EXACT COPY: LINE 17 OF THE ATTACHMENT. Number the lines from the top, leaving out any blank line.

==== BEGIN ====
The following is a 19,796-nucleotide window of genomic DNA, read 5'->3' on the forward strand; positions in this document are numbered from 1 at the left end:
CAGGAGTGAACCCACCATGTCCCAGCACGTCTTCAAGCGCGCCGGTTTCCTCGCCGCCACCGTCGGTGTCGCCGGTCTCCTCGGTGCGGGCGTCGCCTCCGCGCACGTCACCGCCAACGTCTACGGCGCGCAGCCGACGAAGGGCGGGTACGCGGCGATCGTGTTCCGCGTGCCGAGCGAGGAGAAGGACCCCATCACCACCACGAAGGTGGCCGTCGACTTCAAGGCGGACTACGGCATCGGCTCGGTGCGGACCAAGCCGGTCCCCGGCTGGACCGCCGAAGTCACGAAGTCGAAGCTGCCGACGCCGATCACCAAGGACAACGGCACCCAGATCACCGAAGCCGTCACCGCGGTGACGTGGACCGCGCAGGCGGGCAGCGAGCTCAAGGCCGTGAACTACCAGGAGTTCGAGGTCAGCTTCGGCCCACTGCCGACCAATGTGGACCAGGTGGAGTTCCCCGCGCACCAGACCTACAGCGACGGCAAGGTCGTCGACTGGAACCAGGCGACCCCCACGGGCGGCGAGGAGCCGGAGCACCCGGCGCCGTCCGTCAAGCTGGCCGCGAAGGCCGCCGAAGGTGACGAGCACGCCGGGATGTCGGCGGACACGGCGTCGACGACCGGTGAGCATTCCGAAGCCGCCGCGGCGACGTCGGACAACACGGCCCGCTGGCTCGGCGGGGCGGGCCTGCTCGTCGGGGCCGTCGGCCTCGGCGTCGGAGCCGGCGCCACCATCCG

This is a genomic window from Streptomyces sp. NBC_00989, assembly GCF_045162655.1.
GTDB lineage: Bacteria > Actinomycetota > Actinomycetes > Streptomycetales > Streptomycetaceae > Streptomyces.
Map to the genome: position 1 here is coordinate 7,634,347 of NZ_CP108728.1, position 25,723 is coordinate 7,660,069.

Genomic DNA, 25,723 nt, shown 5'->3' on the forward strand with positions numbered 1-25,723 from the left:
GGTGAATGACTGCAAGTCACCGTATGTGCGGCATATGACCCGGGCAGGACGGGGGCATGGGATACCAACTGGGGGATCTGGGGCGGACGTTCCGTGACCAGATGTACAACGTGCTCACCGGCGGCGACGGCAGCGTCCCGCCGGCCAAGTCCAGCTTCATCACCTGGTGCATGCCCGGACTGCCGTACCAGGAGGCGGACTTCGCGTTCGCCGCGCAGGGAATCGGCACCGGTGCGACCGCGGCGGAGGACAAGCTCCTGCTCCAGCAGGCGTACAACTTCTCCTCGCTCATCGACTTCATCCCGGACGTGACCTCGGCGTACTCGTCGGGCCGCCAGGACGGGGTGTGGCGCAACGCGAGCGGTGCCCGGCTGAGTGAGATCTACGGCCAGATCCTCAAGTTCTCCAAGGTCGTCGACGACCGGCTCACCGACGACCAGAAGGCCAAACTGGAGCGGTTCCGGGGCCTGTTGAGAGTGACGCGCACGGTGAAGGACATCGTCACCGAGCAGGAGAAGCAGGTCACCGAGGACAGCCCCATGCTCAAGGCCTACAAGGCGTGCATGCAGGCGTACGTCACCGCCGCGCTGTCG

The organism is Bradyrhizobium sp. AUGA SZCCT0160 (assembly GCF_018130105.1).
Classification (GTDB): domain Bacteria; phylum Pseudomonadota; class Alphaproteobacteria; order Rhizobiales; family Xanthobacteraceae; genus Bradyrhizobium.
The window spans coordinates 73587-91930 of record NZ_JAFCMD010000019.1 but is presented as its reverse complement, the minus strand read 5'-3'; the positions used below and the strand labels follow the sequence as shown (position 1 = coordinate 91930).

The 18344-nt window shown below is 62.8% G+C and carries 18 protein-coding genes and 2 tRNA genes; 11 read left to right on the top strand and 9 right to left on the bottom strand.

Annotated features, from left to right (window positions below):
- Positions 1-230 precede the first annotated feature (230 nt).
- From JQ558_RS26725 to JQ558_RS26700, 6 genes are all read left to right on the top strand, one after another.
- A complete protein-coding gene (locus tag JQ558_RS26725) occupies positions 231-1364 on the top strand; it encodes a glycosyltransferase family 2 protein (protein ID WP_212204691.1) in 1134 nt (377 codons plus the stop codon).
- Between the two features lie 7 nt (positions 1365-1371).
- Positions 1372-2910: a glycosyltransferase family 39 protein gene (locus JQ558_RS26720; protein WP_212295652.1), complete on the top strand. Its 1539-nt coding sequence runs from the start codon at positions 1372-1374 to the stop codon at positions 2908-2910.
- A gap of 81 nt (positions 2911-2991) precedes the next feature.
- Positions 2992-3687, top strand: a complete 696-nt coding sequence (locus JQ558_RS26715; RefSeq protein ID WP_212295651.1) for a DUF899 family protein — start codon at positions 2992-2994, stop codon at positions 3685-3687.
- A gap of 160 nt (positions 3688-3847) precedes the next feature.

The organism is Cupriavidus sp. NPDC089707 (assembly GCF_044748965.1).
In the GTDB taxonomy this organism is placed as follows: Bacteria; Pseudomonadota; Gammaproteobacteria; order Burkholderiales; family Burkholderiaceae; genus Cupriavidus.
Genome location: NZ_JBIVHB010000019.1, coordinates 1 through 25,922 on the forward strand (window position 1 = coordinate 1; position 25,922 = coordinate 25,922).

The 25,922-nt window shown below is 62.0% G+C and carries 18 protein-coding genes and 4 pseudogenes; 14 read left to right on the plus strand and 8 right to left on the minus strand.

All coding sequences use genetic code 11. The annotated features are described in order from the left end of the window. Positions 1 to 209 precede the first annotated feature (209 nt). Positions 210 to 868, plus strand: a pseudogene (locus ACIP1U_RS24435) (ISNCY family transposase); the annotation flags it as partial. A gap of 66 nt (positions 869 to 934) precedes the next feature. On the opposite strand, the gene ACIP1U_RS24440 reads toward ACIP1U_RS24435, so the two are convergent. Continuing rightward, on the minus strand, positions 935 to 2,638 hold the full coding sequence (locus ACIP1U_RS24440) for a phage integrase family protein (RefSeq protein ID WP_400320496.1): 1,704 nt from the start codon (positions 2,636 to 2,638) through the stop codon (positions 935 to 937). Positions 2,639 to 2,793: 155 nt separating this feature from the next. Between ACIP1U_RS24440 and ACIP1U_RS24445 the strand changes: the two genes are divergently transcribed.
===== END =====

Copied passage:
- Positions 1372-2910: a glycosyltransferase family 39 protein gene (locus JQ558_RS26720; protein WP_212295652.1), complete on the top strand. Its 1539-nt coding sequence runs from the start codon at positions 1372-1374 to the stop codon at positions 2908-2910.